How to Make a Paper Mache Mask

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This orangutan mask is a lot of fun to make.

Many traditional cultures use masks as a way to celebrate their spiritual beliefs, but most of us, kids and adults alike,  just have fun pretending to be someone else. It’s so much fun, in fact, that many people start getting ready for Halloween months in advance.

And there are those of us who just really like using masks as wall art. In fact, this orangutan mask is on my wall, but it could be used as a traditional mask by making eye holes to see out of.

We now have over 400 tutorials on this site about how to make paper mache masks and sculptures . There are lots of different ways to make a mask, and some of them are even easier than this one! To see how to make a wearable mask using paper mache over a sculpted clay model, click here. :)

Paint the wolf mask

Note: If you’re looking for a faster, easier project, be sure to check out my new mask and sculpture patterns. They create all the shapes for you, so they’re lots of fun to make but take much less time.

I chose our friend the orangutan for my mask because of her beautiful brick-red color and expressive face. If you don’t already have all the supplies on hand, the total cost of this project would be less than $20. (There’s a baby orangutan on another post – you can see it here.)

Create the base shapes of the head with crumpled paper and masking tape
Paper Mache Orangutan Mask, Step 1

Step 1 – Create the base shapes of the head with crumpled paper and masking tape:

I started by cutting out a piece of scrap cardboard in the basic shape of the orang’s face. I then added crumpled pieces of newspaper with masking tape. In the photo above I have added her muzzle, cheeks and forehead.

Add the nose and eye sockets with smaller pieces of paper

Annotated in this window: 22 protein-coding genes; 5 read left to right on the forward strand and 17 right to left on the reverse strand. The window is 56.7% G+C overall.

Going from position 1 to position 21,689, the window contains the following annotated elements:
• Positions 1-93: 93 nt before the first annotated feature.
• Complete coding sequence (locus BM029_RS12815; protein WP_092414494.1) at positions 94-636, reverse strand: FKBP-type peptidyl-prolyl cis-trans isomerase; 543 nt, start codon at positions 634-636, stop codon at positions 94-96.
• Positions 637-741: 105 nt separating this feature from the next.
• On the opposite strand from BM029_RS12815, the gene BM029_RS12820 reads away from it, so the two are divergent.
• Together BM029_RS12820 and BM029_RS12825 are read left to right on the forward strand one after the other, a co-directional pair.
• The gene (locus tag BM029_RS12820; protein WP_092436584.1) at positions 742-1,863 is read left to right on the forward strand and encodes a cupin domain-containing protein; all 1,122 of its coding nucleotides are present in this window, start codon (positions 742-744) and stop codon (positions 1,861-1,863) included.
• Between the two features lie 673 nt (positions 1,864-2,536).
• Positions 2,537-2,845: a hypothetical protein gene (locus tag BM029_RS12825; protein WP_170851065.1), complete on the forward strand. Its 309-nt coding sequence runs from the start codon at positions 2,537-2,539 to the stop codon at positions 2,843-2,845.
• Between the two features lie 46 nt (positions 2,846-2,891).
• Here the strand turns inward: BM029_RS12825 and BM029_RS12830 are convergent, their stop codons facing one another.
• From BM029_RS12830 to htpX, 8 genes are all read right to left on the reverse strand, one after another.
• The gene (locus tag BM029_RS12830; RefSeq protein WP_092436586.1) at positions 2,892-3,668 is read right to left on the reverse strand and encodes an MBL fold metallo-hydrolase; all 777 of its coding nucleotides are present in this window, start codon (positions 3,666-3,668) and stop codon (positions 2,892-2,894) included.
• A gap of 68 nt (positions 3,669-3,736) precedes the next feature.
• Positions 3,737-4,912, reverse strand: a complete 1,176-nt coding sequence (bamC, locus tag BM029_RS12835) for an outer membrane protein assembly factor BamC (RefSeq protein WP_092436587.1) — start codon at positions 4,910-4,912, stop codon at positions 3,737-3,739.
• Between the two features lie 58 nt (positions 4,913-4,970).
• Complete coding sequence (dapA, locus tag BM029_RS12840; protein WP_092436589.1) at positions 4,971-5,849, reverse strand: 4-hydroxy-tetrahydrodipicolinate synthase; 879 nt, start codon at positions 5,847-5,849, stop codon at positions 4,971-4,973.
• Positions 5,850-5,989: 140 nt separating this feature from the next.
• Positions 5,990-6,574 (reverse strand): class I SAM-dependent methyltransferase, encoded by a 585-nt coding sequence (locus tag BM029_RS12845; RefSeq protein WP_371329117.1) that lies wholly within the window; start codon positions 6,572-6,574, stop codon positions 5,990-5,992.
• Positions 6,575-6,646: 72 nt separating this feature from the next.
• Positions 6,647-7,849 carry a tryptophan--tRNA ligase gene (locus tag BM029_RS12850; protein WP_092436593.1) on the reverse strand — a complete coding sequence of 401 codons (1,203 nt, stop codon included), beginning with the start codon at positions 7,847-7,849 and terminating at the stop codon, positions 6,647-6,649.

Paper Mache Orangutan Mask, Step 2

Step 2 – Add the nose and eye sockets with smaller pieces of paper:

I continue molding the underlying base for the paper mache mask by forming a long, thin roll of paper to shape the eye socket. I also added a small bump for her nose.

Add the eyes and mouth
Paper Mache Mask, Step 3

Step 3 – Add the eyes and mouth:

Now you fill in above the eye socket with more paper, build up the lips with two pieces of crumpled paper, and add the eyeballs. I also filled in the cheekbones a bit, and worked all around to give her the face I wanted.

Completely cover the paper with masking tape. The paper mache won’t stick to it very well, and you’ll be able to remove the form when the “skin” is dry.

Once you have the shape you want, you start to add strips of paper and paste. Completely cover your mask with at least two layers of newsprint. You will probably need more in order to get a nice firm shell.

Add paper mache
Mask, Step 4

Step 4 – Add paper mache

In the photo above, you can see that I added one last layer of paper, using brown paper from a light paper bag. With three layers of newsprint and one layer of brown paper, this should be enough for a mask that is displayed on a wall, like mine will be.

Remove the crumpled paper form
Paper Mache Mask, Inside Form Removed

Step 5 – Remove the crumpled paper form:

Let your mask dry completely, and then turn it over. You can now carefully remove the paper form the mask was built on. If you’re lucky, you may be able to get it out in one piece and use it again for another mask.

Painting the orangutan
Orangutan Nose, Painted

Step 6 – Painting the orangutan:

You’re now ready to finish your mask. Sand the paper mache if needed (wear a face mask) and then use gesso or white paint to give a nice bright base for your paint. I used acrylic craft paint over the gesso, but you could use oils or any other medium you enjoy. A matte acrylic varnish will protect the finish.

Adding orange yarn for fur
Adding Hair to the Paper Mache Mask

Step 7 – Adding orange yarn for fur:

The only thing left to do is to add the orangutan’s wild orange hair. I used cotton yarn from a mop head and dyed it orange. During the dyeing process the yarn got a bit unruly, but I decided that the tangles fit with the subject. To attach the hair I carefully drilled holes around the top edge of the mask and inserted the hair, three or four strands at a time. The strands were held tightly together with little twist ties left over from a box of garbage bags.

Once the hair was all in place, I dropped a bit of glue on the yarn to keep them from moving.

The finished orangutan mask
Finished Paper Mache Orangutan Mask

And here she is, all ready to hang on the wall.